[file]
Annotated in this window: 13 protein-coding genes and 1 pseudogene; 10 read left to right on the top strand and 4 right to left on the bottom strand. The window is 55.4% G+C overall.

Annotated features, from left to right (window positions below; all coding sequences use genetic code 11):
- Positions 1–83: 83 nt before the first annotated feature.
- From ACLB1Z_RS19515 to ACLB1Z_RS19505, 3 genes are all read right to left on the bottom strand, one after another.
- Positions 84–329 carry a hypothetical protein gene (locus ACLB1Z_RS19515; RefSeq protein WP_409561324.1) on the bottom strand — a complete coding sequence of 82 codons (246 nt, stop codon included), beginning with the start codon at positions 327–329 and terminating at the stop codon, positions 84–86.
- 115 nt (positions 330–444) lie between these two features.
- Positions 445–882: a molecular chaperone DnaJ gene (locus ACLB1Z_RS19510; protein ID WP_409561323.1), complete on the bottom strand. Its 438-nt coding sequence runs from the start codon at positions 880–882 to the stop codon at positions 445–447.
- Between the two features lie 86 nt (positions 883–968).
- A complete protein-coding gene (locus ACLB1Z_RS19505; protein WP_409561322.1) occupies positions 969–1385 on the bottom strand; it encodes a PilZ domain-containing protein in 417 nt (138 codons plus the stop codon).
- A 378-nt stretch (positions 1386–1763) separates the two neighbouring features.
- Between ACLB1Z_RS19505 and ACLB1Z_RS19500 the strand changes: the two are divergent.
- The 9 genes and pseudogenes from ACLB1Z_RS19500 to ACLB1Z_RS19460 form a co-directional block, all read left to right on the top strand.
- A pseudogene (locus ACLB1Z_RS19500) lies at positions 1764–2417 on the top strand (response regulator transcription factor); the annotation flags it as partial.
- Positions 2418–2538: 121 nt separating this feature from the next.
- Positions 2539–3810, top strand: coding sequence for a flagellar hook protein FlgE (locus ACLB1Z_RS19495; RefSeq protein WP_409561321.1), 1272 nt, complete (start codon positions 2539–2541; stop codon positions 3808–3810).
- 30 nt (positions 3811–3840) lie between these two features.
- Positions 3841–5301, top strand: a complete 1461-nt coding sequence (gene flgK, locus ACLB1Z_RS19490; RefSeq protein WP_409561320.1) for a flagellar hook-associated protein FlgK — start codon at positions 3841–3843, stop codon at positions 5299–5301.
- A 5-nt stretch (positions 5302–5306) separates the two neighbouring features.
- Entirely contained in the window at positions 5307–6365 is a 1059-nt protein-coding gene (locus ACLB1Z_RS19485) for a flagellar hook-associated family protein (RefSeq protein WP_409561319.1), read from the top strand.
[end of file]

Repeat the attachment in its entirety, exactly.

Annotated in this window: 13 protein-coding genes and 1 pseudogene; 10 read left to right on the top strand and 4 right to left on the bottom strand. The window is 55.4% G+C overall.

Annotated features, from left to right (window positions below; all coding sequences use genetic code 11):
- Positions 1–83: 83 nt before the first annotated feature.
- From ACLB1Z_RS19515 to ACLB1Z_RS19505, 3 genes are all read right to left on the bottom strand, one after another.
- Positions 84–329 carry a hypothetical protein gene (locus ACLB1Z_RS19515; RefSeq protein WP_409561324.1) on the bottom strand — a complete coding sequence of 82 codons (246 nt, stop codon included), beginning with the start codon at positions 327–329 and terminating at the stop codon, positions 84–86.
- 115 nt (positions 330–444) lie between these two features.
- Positions 445–882: a molecular chaperone DnaJ gene (locus ACLB1Z_RS19510; protein ID WP_409561323.1), complete on the bottom strand. Its 438-nt coding sequence runs from the start codon at positions 880–882 to the stop codon at positions 445–447.
- Between the two features lie 86 nt (positions 883–968).
- A complete protein-coding gene (locus ACLB1Z_RS19505; protein WP_409561322.1) occupies positions 969–1385 on the bottom strand; it encodes a PilZ domain-containing protein in 417 nt (138 codons plus the stop codon).
- A 378-nt stretch (positions 1386–1763) separates the two neighbouring features.
- Between ACLB1Z_RS19505 and ACLB1Z_RS19500 the strand changes: the two are divergent.
- The 9 genes and pseudogenes from ACLB1Z_RS19500 to ACLB1Z_RS19460 form a co-directional block, all read left to right on the top strand.
- A pseudogene (locus ACLB1Z_RS19500) lies at positions 1764–2417 on the top strand (response regulator transcription factor); the annotation flags it as partial.
- Positions 2418–2538: 121 nt separating this feature from the next.
- Positions 2539–3810, top strand: coding sequence for a flagellar hook protein FlgE (locus ACLB1Z_RS19495; RefSeq protein WP_409561321.1), 1272 nt, complete (start codon positions 2539–2541; stop codon positions 3808–3810).
- 30 nt (positions 3811–3840) lie between these two features.
- Positions 3841–5301, top strand: a complete 1461-nt coding sequence (gene flgK, locus ACLB1Z_RS19490; RefSeq protein WP_409561320.1) for a flagellar hook-associated protein FlgK — start codon at positions 3841–3843, stop codon at positions 5299–5301.
- A 5-nt stretch (positions 5302–5306) separates the two neighbouring features.
- Entirely contained in the window at positions 5307–6365 is a 1059-nt protein-coding gene (locus ACLB1Z_RS19485) for a flagellar hook-associated family protein (RefSeq protein WP_409561319.1), read from the top strand.